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Discussion Starter · #1 ·
I have a 2009 with the 4.0. Pretty much stock. We all know these are rated at 5,000 pounds towing capacity. But what about if you like to take Forest Service roads to the high country? Is there a limit here on what you should try to haul up (sometimes) steep Forest Service roads? I am currently looking at a 19-foot Terry travel trailer with a GVW of 3100 pounds. Too much?



 

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I do not have an answer, but some points to add to the conversation. Towing a flatbed with 5,000 pounds of bricks on pallets is entirely diifferent from towing a 5000 pound travel trailer. The TT gets blown around as trucks pass you and from high winds. The Xterra has a lot of engine, but holy cow is the wheelbase short which makes it easy to be thrown around by a TT. Your GVW is pretty good on that trailer, and its length isn't too bad. I would try to not go over 21 feet and a lot of people say that is too long for Xterra. Anti sway hitch is a huge help. Xterra rear springs are weak so weight distribution hitch is usually needed. Airbags help too.

Finally, if you are bypassed on your radiator, get that fixed before you try to tow at lower speeds up forest roads with steeper incline. You will absolutely overheat your transmission due to lack of airflow over the transmission cooler. You can search here for a guy who tested this with thermocouplers.

Again, I know I didn't answer your question, but hopefully there are a few nuggets in my post that will help you. Best of luck.
 
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Discussion Starter · #3 ·
Your answer was helpful. My radiator was replaced to avoid SMOD and the new one isn't bypassed so the tranny does get cooling. I guess what I'm really asking is if anyone has a similar trailer that they have towed up Forest Service roads to go camping in. I mean...does that 4.0 liter engine have enough power to do that with a 3100-3600 pound load behind it. Mostly I would be going real slow and often in 4WD on these roads, some of which get a little (not ridiculously) steep. If anyone has done this, then I sure would like to hear about it. Most of these trips would be done less than a hundred miles from our home in Yakima, WA. And the dirt road driving would be going at 15-20 MPH or so. Can the X handle a load like that and get you to cool camping spots in the high country in the National Forests. Think hunting trips even though that's not what I would be doing. Can the X physically do this with a trailer about a thousand pounds less than factory listed capacity?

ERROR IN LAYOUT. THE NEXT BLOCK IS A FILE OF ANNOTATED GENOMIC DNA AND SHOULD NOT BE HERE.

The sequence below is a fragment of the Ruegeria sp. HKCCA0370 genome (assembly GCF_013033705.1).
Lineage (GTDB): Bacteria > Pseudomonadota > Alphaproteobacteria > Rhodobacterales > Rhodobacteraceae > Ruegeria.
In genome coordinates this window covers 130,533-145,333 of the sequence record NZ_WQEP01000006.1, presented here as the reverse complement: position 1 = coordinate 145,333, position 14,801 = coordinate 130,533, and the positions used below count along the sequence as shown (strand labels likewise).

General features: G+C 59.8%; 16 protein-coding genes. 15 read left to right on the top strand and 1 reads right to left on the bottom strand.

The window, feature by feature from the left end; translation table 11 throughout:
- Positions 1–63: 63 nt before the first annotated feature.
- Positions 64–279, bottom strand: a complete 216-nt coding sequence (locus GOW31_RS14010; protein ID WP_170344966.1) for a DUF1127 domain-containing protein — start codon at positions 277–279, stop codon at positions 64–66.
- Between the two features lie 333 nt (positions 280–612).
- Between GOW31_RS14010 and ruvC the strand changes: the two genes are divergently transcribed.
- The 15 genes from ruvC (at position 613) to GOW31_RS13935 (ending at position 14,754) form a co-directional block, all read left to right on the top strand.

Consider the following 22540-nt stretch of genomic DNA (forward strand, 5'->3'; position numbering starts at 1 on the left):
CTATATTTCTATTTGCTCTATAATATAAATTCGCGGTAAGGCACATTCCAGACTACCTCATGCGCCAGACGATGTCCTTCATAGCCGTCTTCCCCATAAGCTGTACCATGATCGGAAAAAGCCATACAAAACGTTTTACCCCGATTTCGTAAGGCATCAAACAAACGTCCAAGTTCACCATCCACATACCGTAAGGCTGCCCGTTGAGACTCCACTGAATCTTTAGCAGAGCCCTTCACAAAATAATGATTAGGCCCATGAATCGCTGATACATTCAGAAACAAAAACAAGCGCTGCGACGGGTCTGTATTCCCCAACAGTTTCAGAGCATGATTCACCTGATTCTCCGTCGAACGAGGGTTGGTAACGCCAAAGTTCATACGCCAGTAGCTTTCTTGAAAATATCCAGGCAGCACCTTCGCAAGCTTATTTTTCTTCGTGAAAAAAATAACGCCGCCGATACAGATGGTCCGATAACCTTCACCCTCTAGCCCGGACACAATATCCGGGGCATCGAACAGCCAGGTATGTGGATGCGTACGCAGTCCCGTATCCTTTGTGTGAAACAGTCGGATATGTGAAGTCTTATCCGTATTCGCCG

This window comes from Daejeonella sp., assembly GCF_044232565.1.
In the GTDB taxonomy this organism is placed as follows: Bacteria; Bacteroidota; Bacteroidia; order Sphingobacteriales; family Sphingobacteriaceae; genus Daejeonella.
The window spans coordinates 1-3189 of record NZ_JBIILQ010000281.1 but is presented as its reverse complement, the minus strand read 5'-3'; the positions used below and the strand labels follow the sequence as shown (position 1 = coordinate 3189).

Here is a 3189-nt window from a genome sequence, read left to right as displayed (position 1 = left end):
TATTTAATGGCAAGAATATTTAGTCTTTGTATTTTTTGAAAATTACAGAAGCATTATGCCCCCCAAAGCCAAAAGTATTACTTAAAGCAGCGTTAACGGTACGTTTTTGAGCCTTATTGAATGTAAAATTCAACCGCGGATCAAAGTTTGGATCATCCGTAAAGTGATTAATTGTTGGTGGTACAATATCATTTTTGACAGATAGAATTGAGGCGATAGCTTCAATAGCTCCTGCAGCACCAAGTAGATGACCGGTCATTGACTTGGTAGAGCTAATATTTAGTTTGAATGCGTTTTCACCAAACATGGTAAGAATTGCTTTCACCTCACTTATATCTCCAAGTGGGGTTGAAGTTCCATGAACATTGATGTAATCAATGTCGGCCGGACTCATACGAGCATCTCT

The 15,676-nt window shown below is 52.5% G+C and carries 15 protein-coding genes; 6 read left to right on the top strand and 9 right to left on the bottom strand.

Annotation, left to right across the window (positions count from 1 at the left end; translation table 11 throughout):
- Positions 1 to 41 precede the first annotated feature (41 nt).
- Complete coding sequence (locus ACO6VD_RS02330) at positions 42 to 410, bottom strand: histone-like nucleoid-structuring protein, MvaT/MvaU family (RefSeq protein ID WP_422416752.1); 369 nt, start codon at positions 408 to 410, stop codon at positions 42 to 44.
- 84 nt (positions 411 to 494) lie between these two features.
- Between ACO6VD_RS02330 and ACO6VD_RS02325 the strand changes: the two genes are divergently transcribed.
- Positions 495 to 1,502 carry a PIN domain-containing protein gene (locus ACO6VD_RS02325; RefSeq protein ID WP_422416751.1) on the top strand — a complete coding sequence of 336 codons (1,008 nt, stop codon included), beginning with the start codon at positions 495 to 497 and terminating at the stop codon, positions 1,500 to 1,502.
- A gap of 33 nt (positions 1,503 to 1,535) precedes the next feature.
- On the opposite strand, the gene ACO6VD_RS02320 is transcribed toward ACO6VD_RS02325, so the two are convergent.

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I know this isn't exactly what you're asking, but my biggest concern towing something that heavy on steep, dirt roads would be braking coming back down.

With proportional braking, it may be difficult to brake the trailer enough to reach a point where it doesn't feel like the trailer wants to push you down the hill. Which becomes a lot easier for it to do when you're on loose dirt and gravel.

I would definitely recommend a brake controller that also allows for a user/direct control type of function.
 

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Discussion Starter · #6 ·
First, I want to thank everyone who responded. You were ALL a big help to us. And as it happens, the wife and I have found another trailer, a Jayco lite at 17' 4" with the queen bed in the back, which is exactly what we are looking for. And this Jayco only weighs about 2200 pounds. So we are going to try for that one today instead of the heavier trailer we were looking at that was 19 feet long. I think we will be all right with that one. We meet them later today after the owner gets off work. In case you are wondering why we need this thing, (besides going on vacations) the reason is HERE. We sponsored this same event last year, but last year....we slept for four days on the ground. LOL we decided enough of that.

Again, thanks to everyone who responded. You all helped us very much.
 

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First, I want to thank everyone who responded. You were ALL a big help to us. And as it happens, the wife and I have found another trailer, a Jayco lite at 17' 4" with the queen bed in the back, which is exactly what we are looking for. And this Jayco only weighs about 2200 pounds. So we are going to try for that one today instead of the heavier trailer we were looking at that was 19 feet long. I think we will be all right with that one. We meet them later today after the owner gets off work. In case you are wondering why we need this thing, (besides going on vacations) the reason is HERE. We sponsored this same event last year, but last year....we slept for four days on the ground. LOL we decided enough of that.